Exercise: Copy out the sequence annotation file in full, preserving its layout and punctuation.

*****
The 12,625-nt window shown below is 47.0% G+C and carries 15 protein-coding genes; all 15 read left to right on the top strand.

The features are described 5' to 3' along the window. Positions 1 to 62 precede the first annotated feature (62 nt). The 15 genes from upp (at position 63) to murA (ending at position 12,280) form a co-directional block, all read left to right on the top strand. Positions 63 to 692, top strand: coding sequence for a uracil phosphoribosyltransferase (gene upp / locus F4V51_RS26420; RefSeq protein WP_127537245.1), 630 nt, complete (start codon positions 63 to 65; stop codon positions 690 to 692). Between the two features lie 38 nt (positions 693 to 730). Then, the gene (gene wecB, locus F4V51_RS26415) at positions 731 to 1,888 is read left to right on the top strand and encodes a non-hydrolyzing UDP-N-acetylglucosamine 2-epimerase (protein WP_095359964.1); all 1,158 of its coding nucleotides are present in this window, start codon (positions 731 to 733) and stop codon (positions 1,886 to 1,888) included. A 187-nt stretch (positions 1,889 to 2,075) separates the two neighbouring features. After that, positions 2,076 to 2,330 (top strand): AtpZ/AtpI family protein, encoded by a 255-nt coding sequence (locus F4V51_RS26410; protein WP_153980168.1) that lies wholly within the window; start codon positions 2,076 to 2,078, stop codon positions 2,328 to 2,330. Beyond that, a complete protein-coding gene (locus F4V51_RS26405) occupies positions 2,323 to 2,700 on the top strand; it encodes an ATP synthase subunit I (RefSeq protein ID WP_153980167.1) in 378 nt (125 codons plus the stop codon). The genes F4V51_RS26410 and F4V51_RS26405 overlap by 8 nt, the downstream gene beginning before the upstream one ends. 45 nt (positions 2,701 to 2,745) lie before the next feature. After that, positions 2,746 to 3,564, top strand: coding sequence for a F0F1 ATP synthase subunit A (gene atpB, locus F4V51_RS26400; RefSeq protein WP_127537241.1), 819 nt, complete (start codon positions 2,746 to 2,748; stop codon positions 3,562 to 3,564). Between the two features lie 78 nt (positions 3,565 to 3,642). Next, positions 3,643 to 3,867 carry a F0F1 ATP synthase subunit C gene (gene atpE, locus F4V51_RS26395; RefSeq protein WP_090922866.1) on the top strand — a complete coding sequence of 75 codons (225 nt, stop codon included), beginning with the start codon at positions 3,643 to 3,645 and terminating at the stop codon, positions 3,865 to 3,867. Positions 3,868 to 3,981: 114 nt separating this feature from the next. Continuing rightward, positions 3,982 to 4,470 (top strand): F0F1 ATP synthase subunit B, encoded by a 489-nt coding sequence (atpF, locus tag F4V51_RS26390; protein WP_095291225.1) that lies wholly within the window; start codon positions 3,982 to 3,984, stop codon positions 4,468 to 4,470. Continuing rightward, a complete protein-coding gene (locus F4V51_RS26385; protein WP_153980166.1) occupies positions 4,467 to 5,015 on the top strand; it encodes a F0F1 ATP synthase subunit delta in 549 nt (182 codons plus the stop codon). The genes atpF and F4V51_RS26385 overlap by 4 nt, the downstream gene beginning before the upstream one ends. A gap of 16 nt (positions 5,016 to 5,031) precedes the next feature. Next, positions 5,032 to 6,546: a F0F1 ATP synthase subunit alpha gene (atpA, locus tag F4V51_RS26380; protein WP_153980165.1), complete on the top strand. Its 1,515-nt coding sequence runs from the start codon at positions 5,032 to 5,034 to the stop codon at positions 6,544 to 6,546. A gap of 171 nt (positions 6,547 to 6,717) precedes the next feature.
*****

The 12,625-nt window shown below is 47.0% G+C and carries 15 protein-coding genes; all 15 read left to right on the top strand.

The features are described 5' to 3' along the window. Positions 1 to 62 precede the first annotated feature (62 nt). The 15 genes from upp (at position 63) to murA (ending at position 12,280) form a co-directional block, all read left to right on the top strand. Positions 63 to 692, top strand: coding sequence for a uracil phosphoribosyltransferase (gene upp / locus F4V51_RS26420; RefSeq protein WP_127537245.1), 630 nt, complete (start codon positions 63 to 65; stop codon positions 690 to 692). Between the two features lie 38 nt (positions 693 to 730). Then, the gene (gene wecB, locus F4V51_RS26415) at positions 731 to 1,888 is read left to right on the top strand and encodes a non-hydrolyzing UDP-N-acetylglucosamine 2-epimerase (protein WP_095359964.1); all 1,158 of its coding nucleotides are present in this window, start codon (positions 731 to 733) and stop codon (positions 1,886 to 1,888) included. A 187-nt stretch (positions 1,889 to 2,075) separates the two neighbouring features. After that, positions 2,076 to 2,330 (top strand): AtpZ/AtpI family protein, encoded by a 255-nt coding sequence (locus F4V51_RS26410; protein WP_153980168.1) that lies wholly within the window; start codon positions 2,076 to 2,078, stop codon positions 2,328 to 2,330. Beyond that, a complete protein-coding gene (locus F4V51_RS26405) occupies positions 2,323 to 2,700 on the top strand; it encodes an ATP synthase subunit I (RefSeq protein ID WP_153980167.1) in 378 nt (125 codons plus the stop codon). The genes F4V51_RS26410 and F4V51_RS26405 overlap by 8 nt, the downstream gene beginning before the upstream one ends. 45 nt (positions 2,701 to 2,745) lie before the next feature. After that, positions 2,746 to 3,564, top strand: coding sequence for a F0F1 ATP synthase subunit A (gene atpB, locus F4V51_RS26400; RefSeq protein WP_127537241.1), 819 nt, complete (start codon positions 2,746 to 2,748; stop codon positions 3,562 to 3,564). Between the two features lie 78 nt (positions 3,565 to 3,642). Next, positions 3,643 to 3,867 carry a F0F1 ATP synthase subunit C gene (gene atpE, locus F4V51_RS26395; RefSeq protein WP_090922866.1) on the top strand — a complete coding sequence of 75 codons (225 nt, stop codon included), beginning with the start codon at positions 3,643 to 3,645 and terminating at the stop codon, positions 3,865 to 3,867. Positions 3,868 to 3,981: 114 nt separating this feature from the next. Continuing rightward, positions 3,982 to 4,470 (top strand): F0F1 ATP synthase subunit B, encoded by a 489-nt coding sequence (atpF, locus tag F4V51_RS26390; protein WP_095291225.1) that lies wholly within the window; start codon positions 3,982 to 3,984, stop codon positions 4,468 to 4,470. Continuing rightward, a complete protein-coding gene (locus F4V51_RS26385; protein WP_153980166.1) occupies positions 4,467 to 5,015 on the top strand; it encodes a F0F1 ATP synthase subunit delta in 549 nt (182 codons plus the stop codon). The genes atpF and F4V51_RS26385 overlap by 4 nt, the downstream gene beginning before the upstream one ends. A gap of 16 nt (positions 5,016 to 5,031) precedes the next feature. Next, positions 5,032 to 6,546: a F0F1 ATP synthase subunit alpha gene (atpA, locus tag F4V51_RS26380; protein WP_153980165.1), complete on the top strand. Its 1,515-nt coding sequence runs from the start codon at positions 5,032 to 5,034 to the stop codon at positions 6,544 to 6,546. A gap of 171 nt (positions 6,547 to 6,717) precedes the next feature.